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Papyrus was very important to the ancient Egyptians. It helped transform Egyptian society in many ways. Once the technology of papyrus making was developed, its method of production was kept secret allowing the Egyptians to have a monopoly on it. The first use of papyrus paper is believed to have been 4000 BC.
The raw material of papyrus paper comes from the plant Cyperus papyrus. This plant grew along the banks of the Nile and provided the Egyptians with the necessary raw materials. This plant was quite versatile and was not only used in the production of paper but it was also used in the manufacture of boats, rope and baskets. However, the singularly most important and valuable product was the papyrus paper. Not only was this ancient Egypt’s greatest export but it revolutionized the way people kept valuable information. No substitution for papyrus paper could be found that was as durable and lightweight until the development of pulped paper by the Arabs. The way of making pulp paper was far easier to produce but not as durable. This not only led to a decline in papyrus paper making, but also to a decline in the papyrus plant cultivation. Eventually, the papyrus plant disappeared from the area of the Nile, where it was once the lifeblood for ancient Egypt.
Ancient Egyptian literature also contains elements of Ancient Egyptian art, as the texts and connected pictures were recorded on papyrus or on wall paintings and so on. They date from the Old Kingdom to the Greco-Roman period.The subject matter of such literature related art forms include hymns to the gods, mythological and magical texts, mortuary texts. Other subject matters were biographical and historical texts, scientific premises, including mathematical and medical texts, wisdom texts dealing with instructive literature, and stories. A number of such stories from the ancient Egypt have survived thousand of years, the most famous being Cinderella, where her names is Rhodopis in the oldest version of the story.
Unlike the modern western world, women's clothing in Ancient Egypt tended to be more conservative than that of men. Throughout the Old, Middle and New Kingdom, the most frequently used costume for women was the simple sheath dress. A rectangular piece of cloth was folded once and sewn down the edge to make a tube. The dress would extend from a few inches above the ankles to either just above or just below the breasts. Two shoulder straps held the dress up. Some people believe the evidence should be accepted at face value and assert that the dress was worn with the breasts exposed. Others argue that the narrow strap was an artistic convention only and that in real life the shoulder straps were wide enough to cover the breasts. All of the figurines and the few surviving dresses support the latter view. It should be noted that the Ancient Egyptians would certainly not have regarded a bare breast as immodest. A popular variant of this dress had a short sleeved top with a gathered neck opening to replace the straps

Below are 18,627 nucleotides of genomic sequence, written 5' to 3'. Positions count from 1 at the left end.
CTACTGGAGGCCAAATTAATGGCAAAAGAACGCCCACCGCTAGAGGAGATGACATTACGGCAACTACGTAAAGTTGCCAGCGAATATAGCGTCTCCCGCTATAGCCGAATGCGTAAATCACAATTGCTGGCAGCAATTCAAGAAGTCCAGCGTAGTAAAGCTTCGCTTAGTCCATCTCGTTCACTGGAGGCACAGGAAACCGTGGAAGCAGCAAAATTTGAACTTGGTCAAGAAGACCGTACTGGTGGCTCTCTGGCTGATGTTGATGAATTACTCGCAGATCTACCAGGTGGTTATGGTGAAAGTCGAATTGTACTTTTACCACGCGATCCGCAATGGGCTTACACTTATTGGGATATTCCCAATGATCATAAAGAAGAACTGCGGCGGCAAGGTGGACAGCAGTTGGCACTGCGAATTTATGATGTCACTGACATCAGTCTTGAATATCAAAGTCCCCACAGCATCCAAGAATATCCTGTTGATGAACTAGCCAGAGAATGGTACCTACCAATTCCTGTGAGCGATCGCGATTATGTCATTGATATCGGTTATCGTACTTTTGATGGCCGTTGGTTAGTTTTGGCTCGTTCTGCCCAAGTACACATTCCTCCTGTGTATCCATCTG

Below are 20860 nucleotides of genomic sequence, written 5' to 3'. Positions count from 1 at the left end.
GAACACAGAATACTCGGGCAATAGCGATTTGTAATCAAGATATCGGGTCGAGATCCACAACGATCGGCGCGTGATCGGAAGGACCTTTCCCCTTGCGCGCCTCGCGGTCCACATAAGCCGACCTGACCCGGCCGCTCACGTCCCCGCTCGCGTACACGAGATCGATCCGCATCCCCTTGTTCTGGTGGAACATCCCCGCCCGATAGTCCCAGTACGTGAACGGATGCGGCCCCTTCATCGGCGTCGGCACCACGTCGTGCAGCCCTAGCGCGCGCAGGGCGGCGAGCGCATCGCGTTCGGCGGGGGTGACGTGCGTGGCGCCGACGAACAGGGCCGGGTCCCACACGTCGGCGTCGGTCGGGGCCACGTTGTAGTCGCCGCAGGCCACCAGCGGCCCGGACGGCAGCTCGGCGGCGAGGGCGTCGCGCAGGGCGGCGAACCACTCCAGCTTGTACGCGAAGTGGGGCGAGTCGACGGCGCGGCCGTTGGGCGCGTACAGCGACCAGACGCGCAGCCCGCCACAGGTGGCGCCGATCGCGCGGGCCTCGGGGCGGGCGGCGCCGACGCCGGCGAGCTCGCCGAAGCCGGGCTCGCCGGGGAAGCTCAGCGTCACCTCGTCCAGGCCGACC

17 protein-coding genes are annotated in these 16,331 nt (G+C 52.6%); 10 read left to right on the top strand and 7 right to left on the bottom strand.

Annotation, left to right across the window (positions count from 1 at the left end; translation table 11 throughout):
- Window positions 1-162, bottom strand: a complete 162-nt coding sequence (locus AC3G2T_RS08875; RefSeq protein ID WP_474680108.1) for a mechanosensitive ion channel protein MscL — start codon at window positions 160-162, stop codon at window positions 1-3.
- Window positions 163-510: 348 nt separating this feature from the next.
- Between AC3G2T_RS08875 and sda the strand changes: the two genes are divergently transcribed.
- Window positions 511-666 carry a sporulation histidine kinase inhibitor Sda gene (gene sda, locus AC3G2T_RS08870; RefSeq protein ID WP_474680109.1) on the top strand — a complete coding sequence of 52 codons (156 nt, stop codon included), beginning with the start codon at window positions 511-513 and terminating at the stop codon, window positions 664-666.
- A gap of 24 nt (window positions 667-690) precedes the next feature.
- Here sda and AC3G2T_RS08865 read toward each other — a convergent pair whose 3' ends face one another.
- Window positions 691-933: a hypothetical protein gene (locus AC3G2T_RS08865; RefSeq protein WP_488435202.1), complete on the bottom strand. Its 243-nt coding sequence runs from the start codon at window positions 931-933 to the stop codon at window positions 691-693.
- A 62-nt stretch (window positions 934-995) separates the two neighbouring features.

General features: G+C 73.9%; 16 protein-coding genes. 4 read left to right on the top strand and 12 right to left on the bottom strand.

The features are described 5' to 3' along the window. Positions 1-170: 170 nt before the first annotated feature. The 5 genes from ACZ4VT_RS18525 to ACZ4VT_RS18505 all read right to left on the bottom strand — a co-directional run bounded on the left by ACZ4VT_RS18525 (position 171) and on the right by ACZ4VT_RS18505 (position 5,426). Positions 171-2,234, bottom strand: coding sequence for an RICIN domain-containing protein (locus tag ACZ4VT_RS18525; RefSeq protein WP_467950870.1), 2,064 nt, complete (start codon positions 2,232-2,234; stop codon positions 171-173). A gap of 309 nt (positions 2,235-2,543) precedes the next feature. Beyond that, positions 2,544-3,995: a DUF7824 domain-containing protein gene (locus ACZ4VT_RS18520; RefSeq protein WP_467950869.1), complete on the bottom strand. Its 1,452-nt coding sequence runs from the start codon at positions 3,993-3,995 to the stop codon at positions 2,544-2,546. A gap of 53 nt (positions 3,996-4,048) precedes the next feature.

In the New Kingdom many men and women adopted a robe which could be draped in various ways. Two rectangular pieces of cloth, each about four feet by five feet and sewn together along along the narrow end, leaving a space for the neck. The basic outfit was easy to make and could be worn by a man or a woman depending on what was done next. Once the dress was on her, a woman would lift the two bottom corners, bring them around to the front and knot them under the breasts. The robe was often worn with vertical pleats
Ancient Egyptians used steatite ( some varieties were called soapstone) and carved small pieces of vases, amulets, images of deities, of animals and several other objects. Ancient Egyptian artists also discovered the art of covering pottery with enamel. Covering by enamel was also applied to some stone works.Different types of pottery items were deposited in burial chambers of the dead. Some such pottery items represented interior parts of the body, like the heart and the lungs, the liver and smaller intestines , which were removed before embalming. A large number of smaller objects in enamel pottery were also deposited with the dead. It was customary to craft on the walls of the tombs cones of pottery, about six to ten inches tall, on which were engraved or impressed legends relating to the dead occupants of the tombs. These cones usually contained the names of the deceased, their titles, offices which they held, and some expressions appropriate to funeral purposes.
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